For additional information refer to APA’s Mold and Mildew publication and FreeFromMold.org, which includes a ten-point mold protection plan and links to related online information.
Which is stronger, plywood or OSB?
In the applications for which they are manufactured, the two products are virtually interchangeable. Although different in composition and appearance, plywood and OSB are manufactured according to the same performance standard criteria.
Does structural panel siding have shear values?
Yes. Plywood APA Rated Siding is often used for shear wall sheathing. The thickness of the panel at the point of nailing on the panel edges governs shear values. Other APA Rated Siding panel types may also qualify for shear values on a proprietary basis. To check for specific shear values, refer to the APA Engineered Wood Construction Guide.
What panel grade should be used when the architect specifies underlayment?
Several panel grades and layups are suitable for use as underlayment, however, the appropriate choice depends upon the type of finish flooring. For example, only fully sanded veneer-faced underlayment panels meet APA recommendations for application under resilient floor coverings such as tile or sheet flooring or fully adhered carpet. Other underlayment grades meet APA recommendations for less demanding floor covering applications such as carpet and pad and ceramic tile. To be assured that the right underlayment is used, refer to the APA Underlayment Guide for Resilient Floor Covering.
What is the difference between Structural I and Exposure 1?
It is important to understand that the term Structural I refers to certain specialized strength and stiffness characteristics of wood structural panels while the term Exposure 1 refers to the glue bond durability of a wood structural panel.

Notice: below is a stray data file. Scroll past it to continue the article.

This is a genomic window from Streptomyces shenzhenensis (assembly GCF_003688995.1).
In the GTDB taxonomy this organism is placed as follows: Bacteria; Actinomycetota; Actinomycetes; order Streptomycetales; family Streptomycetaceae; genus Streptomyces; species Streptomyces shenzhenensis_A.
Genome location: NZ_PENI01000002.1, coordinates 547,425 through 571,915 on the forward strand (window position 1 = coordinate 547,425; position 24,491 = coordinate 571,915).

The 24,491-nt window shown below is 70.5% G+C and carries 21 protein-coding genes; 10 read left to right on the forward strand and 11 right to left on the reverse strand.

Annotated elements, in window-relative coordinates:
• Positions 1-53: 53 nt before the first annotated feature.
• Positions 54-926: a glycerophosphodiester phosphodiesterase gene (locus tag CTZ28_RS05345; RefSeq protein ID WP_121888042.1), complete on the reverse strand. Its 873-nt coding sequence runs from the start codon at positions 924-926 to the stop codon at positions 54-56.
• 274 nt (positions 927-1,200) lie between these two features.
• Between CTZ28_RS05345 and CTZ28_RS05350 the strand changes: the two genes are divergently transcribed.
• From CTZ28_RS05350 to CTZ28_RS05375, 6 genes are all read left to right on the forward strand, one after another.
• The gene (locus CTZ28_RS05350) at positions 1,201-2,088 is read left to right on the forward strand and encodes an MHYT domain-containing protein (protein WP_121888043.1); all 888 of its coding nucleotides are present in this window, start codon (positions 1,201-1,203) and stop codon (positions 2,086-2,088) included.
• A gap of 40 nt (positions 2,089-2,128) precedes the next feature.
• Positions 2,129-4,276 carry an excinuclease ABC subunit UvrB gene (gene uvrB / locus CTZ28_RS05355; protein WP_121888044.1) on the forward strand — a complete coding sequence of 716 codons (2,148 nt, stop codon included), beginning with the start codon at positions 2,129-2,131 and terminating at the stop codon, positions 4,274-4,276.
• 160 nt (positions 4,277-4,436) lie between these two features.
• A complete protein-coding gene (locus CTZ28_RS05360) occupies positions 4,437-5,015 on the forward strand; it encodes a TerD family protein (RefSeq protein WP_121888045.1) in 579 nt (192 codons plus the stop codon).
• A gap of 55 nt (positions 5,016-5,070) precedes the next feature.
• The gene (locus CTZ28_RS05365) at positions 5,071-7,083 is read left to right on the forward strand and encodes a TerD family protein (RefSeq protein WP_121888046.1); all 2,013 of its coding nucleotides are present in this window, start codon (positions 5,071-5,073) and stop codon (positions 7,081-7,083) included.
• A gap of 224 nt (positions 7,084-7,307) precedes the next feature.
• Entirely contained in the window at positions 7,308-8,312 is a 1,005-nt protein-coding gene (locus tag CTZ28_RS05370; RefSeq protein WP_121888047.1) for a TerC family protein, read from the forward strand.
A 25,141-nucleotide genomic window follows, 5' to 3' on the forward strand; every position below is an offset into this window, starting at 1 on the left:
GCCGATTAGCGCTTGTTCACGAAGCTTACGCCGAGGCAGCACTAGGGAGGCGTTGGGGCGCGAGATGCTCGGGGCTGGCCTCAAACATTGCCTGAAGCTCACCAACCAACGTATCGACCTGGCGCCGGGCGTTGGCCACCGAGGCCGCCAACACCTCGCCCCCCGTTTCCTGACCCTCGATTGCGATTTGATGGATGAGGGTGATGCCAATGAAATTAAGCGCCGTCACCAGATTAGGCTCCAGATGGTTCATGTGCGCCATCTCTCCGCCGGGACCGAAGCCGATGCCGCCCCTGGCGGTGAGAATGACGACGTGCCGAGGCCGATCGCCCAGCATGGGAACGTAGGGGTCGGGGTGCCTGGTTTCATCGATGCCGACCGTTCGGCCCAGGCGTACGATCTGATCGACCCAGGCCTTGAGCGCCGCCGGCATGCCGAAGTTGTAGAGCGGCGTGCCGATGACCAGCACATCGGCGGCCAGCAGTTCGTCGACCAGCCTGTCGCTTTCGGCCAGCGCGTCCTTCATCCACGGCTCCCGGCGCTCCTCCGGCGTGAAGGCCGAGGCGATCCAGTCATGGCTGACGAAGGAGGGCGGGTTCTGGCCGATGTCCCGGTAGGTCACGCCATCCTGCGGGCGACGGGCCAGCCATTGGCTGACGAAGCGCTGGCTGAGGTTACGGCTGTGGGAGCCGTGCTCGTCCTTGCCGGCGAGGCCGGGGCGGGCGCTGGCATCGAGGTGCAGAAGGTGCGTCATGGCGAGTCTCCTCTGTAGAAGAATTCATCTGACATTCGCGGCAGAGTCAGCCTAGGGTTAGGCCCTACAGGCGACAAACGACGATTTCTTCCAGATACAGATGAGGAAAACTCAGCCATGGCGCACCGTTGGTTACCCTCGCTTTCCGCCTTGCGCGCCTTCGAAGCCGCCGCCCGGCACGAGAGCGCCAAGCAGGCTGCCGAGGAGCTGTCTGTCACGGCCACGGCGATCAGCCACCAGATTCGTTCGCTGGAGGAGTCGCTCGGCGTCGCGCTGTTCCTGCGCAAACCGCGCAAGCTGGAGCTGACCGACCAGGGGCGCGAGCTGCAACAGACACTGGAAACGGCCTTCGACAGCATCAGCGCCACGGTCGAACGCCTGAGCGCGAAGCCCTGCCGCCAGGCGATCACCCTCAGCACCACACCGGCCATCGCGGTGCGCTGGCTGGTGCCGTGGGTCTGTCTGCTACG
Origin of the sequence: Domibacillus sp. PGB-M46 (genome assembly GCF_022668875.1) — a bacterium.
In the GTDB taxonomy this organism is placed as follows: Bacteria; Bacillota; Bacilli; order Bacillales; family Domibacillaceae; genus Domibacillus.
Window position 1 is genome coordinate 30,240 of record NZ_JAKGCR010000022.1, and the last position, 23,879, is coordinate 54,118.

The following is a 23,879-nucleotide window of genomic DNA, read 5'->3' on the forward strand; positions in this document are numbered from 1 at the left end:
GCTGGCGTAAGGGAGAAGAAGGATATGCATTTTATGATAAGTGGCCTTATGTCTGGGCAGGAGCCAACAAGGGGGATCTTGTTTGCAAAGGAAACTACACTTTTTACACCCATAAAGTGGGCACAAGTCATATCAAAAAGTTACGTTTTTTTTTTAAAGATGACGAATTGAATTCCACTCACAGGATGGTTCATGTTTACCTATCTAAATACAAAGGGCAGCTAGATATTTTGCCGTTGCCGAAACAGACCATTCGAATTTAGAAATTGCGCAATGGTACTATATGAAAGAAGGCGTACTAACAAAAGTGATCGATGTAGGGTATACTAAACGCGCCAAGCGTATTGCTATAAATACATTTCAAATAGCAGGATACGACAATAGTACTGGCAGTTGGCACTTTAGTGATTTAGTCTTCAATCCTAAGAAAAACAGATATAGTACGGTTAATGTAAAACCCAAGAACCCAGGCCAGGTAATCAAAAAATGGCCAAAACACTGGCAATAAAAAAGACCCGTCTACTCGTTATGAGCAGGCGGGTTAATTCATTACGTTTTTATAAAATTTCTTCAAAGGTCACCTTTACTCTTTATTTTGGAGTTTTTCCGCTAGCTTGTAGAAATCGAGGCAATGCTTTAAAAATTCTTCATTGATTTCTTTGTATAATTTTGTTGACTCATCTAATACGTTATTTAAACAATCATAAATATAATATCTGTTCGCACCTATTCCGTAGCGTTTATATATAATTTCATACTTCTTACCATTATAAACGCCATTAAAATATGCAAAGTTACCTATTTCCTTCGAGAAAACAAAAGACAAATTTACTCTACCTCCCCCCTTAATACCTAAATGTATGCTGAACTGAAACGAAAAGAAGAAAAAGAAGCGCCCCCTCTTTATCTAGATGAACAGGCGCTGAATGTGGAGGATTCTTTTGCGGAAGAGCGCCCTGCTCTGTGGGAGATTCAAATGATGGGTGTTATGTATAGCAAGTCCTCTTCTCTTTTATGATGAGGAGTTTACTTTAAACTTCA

For more information on the uses of Structural I sheathing, refer to "When to Use Structural I"GO >
What is the difference between Exterior and Exposure 1?
panels are suitable for applications subject to long-term exposure to weather or moisture.
Exposure 1 panels may be used for applications where construction delays may be expected prior to providing protection. Exposure 1 panels are made with the same exterior adhesives used in Exterior panels. However, because other compositional factors may affect bond performance, only Exterior panels should be used for long-term exposure to weather.
Note: APA Rated Plywood Sheathing Exposure 1, commonly called “CDX” in the trade, is sometimes mistaken as an Exterior panel and erroneously used in applications for which it does not possess the required resistance to weather. “CDX” should only be used for applications as outlined under Exposure 1 above. For sheathing grade panels that will be exposed long-term to weather, specify APA Rated Sheathing Exterior (C-C Exterior plywood under PS 1).
For more information, please refer to Technical Topics: Bond Classification, Form TT-009, available for free PDF download from the APA Publications Library.